Firm with Md. roots buys MaggieMoo's

Columbia-based No. 3 deluxe ice cream firm is sold with No. 2 to successor to Aether

February 16, 2007|By Tricia Bishop | Tricia Bishop,Sun reporter

Columbia's MaggieMoo's International, the ice cream chain with flavors ranging from eggnog to Red Bull sorbet, is being acquired by the New York company that emerged from the remains of former Maryland technology star Aether Systems.

NexCen Brands Inc. is paying about $16.1 million in cash and stock for MaggieMoo's, and also announced a $21 million deal yesterday for the assets of MaggieMoo competitor Marble Slab Creamery of Houston.

It is NexCen's first foray into food. The company recently acquired Athlete's Foot and clothing designer Bill Blass Holding Co. The MaggieMoo and Marble Slab acquisitions move the business into a power position within the gourmet ice cream world.

The player to beat is Cold Stone Creamery of Scottsdale, Ariz., which had sales of $408 million in 2005 and operates roughly 1,200 stores in 47 states, according to Hoover's. No other high-end ice cream business comes close to those numbers, analysts said, which suggested acquisitions and mergers would have to happen to compete.

Marble Slab and MaggieMoo's - respectively the No. 2 and No. 3 players - operate 520 stores between them, according to NexCen.

"It makes a lot of sense," said ice cream industry consultant and analyst, Malcolm Stogo of Riverdale, N.Y. "The question is whether it's the right company who bought them or not."

Nexcen said it will make money by generating royalties from franchise sales and plans to develop the brands of both businesses in the U.S. and internationally. It also wants to capitalize on MaggieMoo's mascot: a cow with long eyelashes and pouty lips.

"[We'd like to] extend that character into things like children's clothing and toys," said Robert W. D'Loren, NexCen's president and chief executive, during a conference call to discuss the acquisitions yesterday.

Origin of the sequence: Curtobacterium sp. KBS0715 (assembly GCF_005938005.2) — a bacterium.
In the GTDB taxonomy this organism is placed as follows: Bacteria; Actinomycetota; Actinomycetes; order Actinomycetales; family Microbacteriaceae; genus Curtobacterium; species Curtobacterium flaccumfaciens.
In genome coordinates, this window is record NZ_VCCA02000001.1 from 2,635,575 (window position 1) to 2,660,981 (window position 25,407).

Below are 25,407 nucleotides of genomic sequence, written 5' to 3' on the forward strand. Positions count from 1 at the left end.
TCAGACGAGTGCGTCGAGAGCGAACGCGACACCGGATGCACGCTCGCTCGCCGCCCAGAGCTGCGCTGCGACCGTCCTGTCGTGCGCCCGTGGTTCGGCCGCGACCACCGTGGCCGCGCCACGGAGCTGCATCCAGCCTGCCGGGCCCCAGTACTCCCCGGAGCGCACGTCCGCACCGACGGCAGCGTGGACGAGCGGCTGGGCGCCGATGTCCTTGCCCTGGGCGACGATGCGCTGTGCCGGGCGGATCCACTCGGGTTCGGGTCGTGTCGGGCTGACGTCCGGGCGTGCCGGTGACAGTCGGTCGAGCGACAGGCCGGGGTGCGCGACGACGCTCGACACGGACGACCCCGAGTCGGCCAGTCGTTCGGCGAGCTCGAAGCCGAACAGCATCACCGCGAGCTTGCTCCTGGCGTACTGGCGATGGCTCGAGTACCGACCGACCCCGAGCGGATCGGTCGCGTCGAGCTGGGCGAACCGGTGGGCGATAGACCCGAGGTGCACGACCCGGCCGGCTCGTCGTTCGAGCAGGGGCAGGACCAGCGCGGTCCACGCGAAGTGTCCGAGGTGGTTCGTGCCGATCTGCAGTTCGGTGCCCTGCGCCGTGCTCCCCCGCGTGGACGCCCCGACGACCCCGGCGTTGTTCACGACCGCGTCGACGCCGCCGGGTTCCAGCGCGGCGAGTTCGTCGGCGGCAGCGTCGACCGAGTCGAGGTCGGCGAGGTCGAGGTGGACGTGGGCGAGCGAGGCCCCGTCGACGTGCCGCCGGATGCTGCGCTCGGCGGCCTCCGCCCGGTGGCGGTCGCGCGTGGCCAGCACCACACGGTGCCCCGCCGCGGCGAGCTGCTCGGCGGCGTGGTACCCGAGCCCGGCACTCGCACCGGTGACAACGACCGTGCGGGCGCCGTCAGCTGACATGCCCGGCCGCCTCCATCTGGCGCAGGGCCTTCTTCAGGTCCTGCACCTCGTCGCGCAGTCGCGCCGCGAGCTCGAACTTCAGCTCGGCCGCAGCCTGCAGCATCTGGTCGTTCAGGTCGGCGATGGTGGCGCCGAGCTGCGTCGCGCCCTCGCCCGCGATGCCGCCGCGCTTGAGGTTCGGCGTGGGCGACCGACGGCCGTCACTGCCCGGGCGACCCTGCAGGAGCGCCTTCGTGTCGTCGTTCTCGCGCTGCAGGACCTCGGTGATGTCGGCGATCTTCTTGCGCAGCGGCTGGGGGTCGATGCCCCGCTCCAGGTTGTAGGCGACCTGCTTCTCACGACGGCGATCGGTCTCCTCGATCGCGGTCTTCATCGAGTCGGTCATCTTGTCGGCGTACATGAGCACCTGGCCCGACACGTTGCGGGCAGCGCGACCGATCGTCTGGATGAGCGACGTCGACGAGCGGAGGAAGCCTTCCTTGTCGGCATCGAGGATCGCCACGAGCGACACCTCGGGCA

Americans spend more than $13 billion at ice cream shops each year, according to the International Ice Cream Association in Washington. Over the past decade, more of the money has gone to high-end shops such as MaggieMoo's, which calls its stores "treateries."

"It's super-premium ice cream," said Mark Leichtman, MaggieMoo's director of research and development as well as company operations.

All of the ice cream is made on site "smooth" - meaning no added chips or chunks until you request them - and served in a freshly baked waffle cone.

"That's really it in a nutshell," Leichtman said.

MaggieMoo's, which began in Kansas City, was located in Kansas and Missouri in 1996 when Maryland businessman Richard J. Sharoff bought the company. He moved the operation to Columbia, with plans to eventually take the concept national through franchising.

Since 2003, MaggieMoo's been run by Jonathan R. Jameson, a former executive at Panera Bread and chief operating officer of Denny's Restaurant Inc., who was tapped to meet a lofty goal: having 1,000 stores open by 2007. Today, there are 184 - 80 more than when Jameson was hired.

Jameson did not respond to an interview request.

Majority shareholder and MaggieMoo's Chairman Stuart Olsten said the sale to NexCen was the right move to build the business and the MaggieMoo's brand.

"NexCen's executives understand our business," Olsten said in a statement.

NexCen was once a dot-com darling in Maryland when it was based in Owings Mills and known as Aether, a developer of wireless communication technology.

Aether raised more than $2 billion in public stock offerings in 1999 and 2000, during the height of the tech mania, and its stock price once soared to more than $300 per share before crashing during the dot-com bust.

In 2004, it left technology behind and began investing in mortgage-backed securities. Then last year, it became a brand-management company, moved its headquarters to New York and dropped the Aether name.

NexCen's stock closed up 90 cents, or 9 percent, to $10.77 yesterday.

tricia.bishop@baltsun.com

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